There’s another Spider-Man movie in theatres. However, this time the kid behind the mask is not Peter Parker but Miles Morales, an afro-latino teenager who lives in Brooklyn, New York. Like any Spider-Man movie, Miles finds himself suddenly tasked with the great responsibility of being a superhero. Around the same time he gets bit by a radioactive spider, mysterious occurrences cause five other versions of Spider-Man (Spider-Gwen, Peter B. Parker, Peni Parker, Peter Porker, and Spider-Man Noir) from alternate universes to arrive in his own.
His mission? Return each spider-person to their universe and restore balance to the world.
Typically when a new Spider-Man movie comes out fans are quick to judge which iteration of the superhero is the best. A Spider-Man movie is graded based on it’s leading actor, how well they play their civilian selves and their believability as a vigilante. However, I believe this movie deserves more than to just be compared to its successors.
What Into the Spider-Verse does well is that it is amazing not just as a stand-alone Spider-Man movie, but as a film itself. I love each version of Spider-Man thus far, but I appreciate this one more because it has the potential to not just influence superhero films, but the animation medium as well.
As well as having beautiful animation, the soundtrack and score are great too. Songs like “What’s Up Danger” by Blackway and Black Caviar showcases a major turn point in Miles’ character where he learns to face his fears while hip hop beats represent his culture. There’s even a trumpet sound that plays in the villains’ score as a little nod to Mile’s spidey-sense. My spidey sense were tingling when I heard this soundtrack! The music was something that made you want to both get up and dance but also be able to just listen to the music on the subway and chill.
Spider-Man: Into the Spider-Verse isn’t just another Spider-Man movie, it’s a work of art. Speaking of the art, I’d like to take a moment to talk about my favorite part: the animation.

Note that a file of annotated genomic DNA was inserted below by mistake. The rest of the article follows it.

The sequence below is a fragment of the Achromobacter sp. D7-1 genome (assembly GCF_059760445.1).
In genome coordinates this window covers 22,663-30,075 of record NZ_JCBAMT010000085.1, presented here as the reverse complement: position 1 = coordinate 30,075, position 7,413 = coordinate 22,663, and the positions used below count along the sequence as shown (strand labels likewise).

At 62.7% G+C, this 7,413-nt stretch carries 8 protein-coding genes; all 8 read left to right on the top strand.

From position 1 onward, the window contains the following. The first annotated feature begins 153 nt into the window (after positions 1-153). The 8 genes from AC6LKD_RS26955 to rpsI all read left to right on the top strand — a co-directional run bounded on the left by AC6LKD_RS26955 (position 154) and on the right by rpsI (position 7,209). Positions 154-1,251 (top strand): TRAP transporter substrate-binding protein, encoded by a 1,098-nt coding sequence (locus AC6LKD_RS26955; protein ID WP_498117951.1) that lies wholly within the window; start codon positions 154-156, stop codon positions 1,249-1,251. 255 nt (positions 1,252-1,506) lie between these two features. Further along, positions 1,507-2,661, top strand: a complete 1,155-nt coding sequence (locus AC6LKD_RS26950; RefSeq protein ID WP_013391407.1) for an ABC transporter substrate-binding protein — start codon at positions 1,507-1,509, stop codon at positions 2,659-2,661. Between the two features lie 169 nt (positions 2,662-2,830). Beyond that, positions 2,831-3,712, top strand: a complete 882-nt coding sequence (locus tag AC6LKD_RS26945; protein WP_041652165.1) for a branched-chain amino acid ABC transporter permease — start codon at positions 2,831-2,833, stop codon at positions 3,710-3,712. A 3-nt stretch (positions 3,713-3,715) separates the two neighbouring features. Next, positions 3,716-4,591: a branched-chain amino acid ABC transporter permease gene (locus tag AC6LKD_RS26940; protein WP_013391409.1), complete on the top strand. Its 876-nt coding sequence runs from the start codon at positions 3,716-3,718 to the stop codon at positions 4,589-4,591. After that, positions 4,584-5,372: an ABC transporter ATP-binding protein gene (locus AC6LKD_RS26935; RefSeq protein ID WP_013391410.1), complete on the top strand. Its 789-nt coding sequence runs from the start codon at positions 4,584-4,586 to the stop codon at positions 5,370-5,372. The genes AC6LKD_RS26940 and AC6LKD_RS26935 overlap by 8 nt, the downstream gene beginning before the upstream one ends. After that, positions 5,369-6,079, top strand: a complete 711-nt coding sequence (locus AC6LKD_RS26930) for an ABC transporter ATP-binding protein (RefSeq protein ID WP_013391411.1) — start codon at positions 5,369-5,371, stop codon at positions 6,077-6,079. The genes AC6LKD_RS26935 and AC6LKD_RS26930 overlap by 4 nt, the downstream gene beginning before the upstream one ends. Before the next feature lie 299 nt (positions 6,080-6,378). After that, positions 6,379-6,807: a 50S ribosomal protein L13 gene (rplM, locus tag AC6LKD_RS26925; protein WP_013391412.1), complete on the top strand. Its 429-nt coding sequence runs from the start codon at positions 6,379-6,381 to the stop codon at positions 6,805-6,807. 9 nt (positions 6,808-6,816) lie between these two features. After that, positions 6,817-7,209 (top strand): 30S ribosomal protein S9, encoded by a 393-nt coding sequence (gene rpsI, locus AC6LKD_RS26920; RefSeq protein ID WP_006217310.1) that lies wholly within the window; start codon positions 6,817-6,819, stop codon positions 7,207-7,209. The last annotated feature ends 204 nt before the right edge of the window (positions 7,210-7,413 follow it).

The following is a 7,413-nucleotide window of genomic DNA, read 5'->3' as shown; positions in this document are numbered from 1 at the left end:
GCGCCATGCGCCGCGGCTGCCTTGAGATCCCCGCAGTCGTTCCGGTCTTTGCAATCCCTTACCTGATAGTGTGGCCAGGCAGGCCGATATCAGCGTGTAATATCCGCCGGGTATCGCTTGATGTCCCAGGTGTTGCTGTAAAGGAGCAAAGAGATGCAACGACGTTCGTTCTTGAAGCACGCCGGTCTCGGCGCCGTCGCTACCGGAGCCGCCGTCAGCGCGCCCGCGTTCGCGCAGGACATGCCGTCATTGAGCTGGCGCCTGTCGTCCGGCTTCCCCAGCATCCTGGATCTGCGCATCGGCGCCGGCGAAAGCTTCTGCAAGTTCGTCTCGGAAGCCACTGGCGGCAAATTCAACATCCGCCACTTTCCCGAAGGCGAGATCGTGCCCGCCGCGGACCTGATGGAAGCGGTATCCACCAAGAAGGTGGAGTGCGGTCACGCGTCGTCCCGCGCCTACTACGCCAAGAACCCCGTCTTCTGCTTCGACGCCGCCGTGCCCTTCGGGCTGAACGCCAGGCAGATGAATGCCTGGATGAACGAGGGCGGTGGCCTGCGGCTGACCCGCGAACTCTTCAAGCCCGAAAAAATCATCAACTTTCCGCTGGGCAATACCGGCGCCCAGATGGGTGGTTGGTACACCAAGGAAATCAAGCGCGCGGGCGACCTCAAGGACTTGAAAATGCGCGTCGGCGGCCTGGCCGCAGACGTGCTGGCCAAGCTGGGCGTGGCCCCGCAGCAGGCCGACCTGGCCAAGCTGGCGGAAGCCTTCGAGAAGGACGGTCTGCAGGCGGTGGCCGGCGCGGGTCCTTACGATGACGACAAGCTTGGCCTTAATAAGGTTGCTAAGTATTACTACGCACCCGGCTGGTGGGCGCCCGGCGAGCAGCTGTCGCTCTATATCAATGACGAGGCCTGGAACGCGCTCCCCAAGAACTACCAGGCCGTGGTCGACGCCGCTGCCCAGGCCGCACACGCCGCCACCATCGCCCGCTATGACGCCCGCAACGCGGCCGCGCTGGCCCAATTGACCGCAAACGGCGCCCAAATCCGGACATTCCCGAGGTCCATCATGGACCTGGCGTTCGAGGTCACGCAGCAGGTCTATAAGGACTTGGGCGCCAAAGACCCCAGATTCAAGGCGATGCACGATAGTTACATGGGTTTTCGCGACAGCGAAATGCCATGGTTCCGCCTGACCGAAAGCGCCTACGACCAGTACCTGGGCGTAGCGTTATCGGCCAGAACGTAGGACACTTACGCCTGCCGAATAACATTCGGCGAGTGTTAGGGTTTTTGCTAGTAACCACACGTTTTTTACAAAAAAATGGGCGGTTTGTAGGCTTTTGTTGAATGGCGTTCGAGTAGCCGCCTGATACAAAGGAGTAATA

When I first caught a glimpse of the newest Spider-Man movie I was surprised by the animation. It was fluid and yet experimental. Some scenes look like they’re taken fresh out of a comic book, halftone dots and speech bubbles included. The movie created an amalgamation of 2D and 3D animation techniques, resulting in a style I’ve never seen before. It was spectacular.
I researched the methods for making the movie and found out that the team of artists who worked on the film applied traditional animation techniques to 3D animation. For example, the film was made “on two’s.”
For a bit of context, films are typically animated “on ones” this means that movement is made by having 24 frames (or images) in one second. When “animating on two’s” an image is made for every second frame leading to 12 frames per second. This was used for the character’s snappy motions and expressive movement. Such as Miles fearfully jumping off a building or Peter sloppily eating fries.
As I researched more and more my appreciation for the movie grew immensely. The team who worked on this film, easily could’ve created a typical animated film that just tells a predictable story without experimenting with the medium and gotten away with it because it’s another Spider-Man movie. Instead, they took a risk, and created something new in the film world and tested the outer reaches of animation’s limits.
Stan Lee tribute
This movie is also the most recent Marvel movie since Stan Lee passing away. Hearing of his death was tragic, but I’m glad that this movie is a farewell to him. Like any Marvel movie, he was featured in a cameo, this time as a store owner. In the scene, Miles buys a cheap Spider-Man costume and makes a comment on as whether or not it’ll fit which Stan Lee replies with “It always fits, eventually,” leading into the idea that anyone can wear “the mask” and be a hero. It was almost like a final message from Stan Lee given to inspire anyone missing his presence.
This message became solidified when the movie ended and a quote from Stan Lee appeared on the screen.
“That person who helps others simply because it should or must be done, and because it is the right thing to do, is indeed without a doubt, a real superhero.”